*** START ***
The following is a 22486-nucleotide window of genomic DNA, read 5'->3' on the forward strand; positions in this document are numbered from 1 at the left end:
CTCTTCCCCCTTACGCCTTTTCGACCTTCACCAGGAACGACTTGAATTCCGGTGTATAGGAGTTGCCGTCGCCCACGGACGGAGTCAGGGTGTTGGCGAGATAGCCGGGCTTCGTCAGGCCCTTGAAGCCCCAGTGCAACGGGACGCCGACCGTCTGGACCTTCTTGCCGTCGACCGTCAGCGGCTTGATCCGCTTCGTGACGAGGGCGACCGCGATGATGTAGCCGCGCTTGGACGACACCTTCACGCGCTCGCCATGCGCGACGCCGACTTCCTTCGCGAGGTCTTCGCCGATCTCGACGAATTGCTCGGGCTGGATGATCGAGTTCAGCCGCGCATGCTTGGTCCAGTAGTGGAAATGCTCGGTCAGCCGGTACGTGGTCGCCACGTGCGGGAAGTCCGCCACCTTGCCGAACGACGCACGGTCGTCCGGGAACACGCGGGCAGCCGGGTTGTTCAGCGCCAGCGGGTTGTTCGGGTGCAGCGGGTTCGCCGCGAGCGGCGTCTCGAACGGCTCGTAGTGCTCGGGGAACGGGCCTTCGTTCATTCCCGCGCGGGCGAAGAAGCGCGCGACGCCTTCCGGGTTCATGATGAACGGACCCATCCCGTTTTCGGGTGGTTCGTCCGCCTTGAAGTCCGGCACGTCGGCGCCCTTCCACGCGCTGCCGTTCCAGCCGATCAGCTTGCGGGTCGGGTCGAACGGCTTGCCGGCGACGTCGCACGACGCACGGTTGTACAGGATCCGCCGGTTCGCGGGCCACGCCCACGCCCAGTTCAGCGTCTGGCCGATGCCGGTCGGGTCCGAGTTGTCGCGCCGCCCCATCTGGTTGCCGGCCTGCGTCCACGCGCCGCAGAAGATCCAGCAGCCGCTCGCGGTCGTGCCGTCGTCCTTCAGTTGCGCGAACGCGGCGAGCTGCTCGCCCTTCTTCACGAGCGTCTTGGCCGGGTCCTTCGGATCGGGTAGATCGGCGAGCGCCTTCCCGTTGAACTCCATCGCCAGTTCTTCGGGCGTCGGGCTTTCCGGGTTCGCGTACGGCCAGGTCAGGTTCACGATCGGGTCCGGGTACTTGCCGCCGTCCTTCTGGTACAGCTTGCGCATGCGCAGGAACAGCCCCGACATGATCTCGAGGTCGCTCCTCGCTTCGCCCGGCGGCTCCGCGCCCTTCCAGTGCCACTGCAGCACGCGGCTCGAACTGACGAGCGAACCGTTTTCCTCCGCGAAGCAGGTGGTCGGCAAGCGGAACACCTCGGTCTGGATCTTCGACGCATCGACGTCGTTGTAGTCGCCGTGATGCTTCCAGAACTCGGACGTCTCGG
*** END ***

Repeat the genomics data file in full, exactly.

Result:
The following is a 22486-nucleotide window of genomic DNA, read 5'->3' on the forward strand; positions in this document are numbered from 1 at the left end:
CTCTTCCCCCTTACGCCTTTTCGACCTTCACCAGGAACGACTTGAATTCCGGTGTATAGGAGTTGCCGTCGCCCACGGACGGAGTCAGGGTGTTGGCGAGATAGCCGGGCTTCGTCAGGCCCTTGAAGCCCCAGTGCAACGGGACGCCGACCGTCTGGACCTTCTTGCCGTCGACCGTCAGCGGCTTGATCCGCTTCGTGACGAGGGCGACCGCGATGATGTAGCCGCGCTTGGACGACACCTTCACGCGCTCGCCATGCGCGACGCCGACTTCCTTCGCGAGGTCTTCGCCGATCTCGACGAATTGCTCGGGCTGGATGATCGAGTTCAGCCGCGCATGCTTGGTCCAGTAGTGGAAATGCTCGGTCAGCCGGTACGTGGTCGCCACGTGCGGGAAGTCCGCCACCTTGCCGAACGACGCACGGTCGTCCGGGAACACGCGGGCAGCCGGGTTGTTCAGCGCCAGCGGGTTGTTCGGGTGCAGCGGGTTCGCCGCGAGCGGCGTCTCGAACGGCTCGTAGTGCTCGGGGAACGGGCCTTCGTTCATTCCCGCGCGGGCGAAGAAGCGCGCGACGCCTTCCGGGTTCATGATGAACGGACCCATCCCGTTTTCGGGTGGTTCGTCCGCCTTGAAGTCCGGCACGTCGGCGCCCTTCCACGCGCTGCCGTTCCAGCCGATCAGCTTGCGGGTCGGGTCGAACGGCTTGCCGGCGACGTCGCACGACGCACGGTTGTACAGGATCCGCCGGTTCGCGGGCCACGCCCACGCCCAGTTCAGCGTCTGGCCGATGCCGGTCGGGTCCGAGTTGTCGCGCCGCCCCATCTGGTTGCCGGCCTGCGTCCACGCGCCGCAGAAGATCCAGCAGCCGCTCGCGGTCGTGCCGTCGTCCTTCAGTTGCGCGAACGCGGCGAGCTGCTCGCCCTTCTTCACGAGCGTCTTGGCCGGGTCCTTCGGATCGGGTAGATCGGCGAGCGCCTTCCCGTTGAACTCCATCGCCAGTTCTTCGGGCGTCGGGCTTTCCGGGTTCGCGTACGGCCAGGTCAGGTTCACGATCGGGTCCGGGTACTTGCCGCCGTCCTTCTGGTACAGCTTGCGCATGCGCAGGAACAGCCCCGACATGATCTCGAGGTCGCTCCTCGCTTCGCCCGGCGGCTCCGCGCCCTTCCAGTGCCACTGCAGCACGCGGCTCGAACTGACGAGCGAACCGTTTTCCTCCGCGAAGCAGGTGGTCGGCAAGCGGAACACCTCGGTCTGGATCTTCGACGCATCGACGTCGTTGTAGTCGCCGTGATGCTTCCAGAACTCGGACGTCTCGG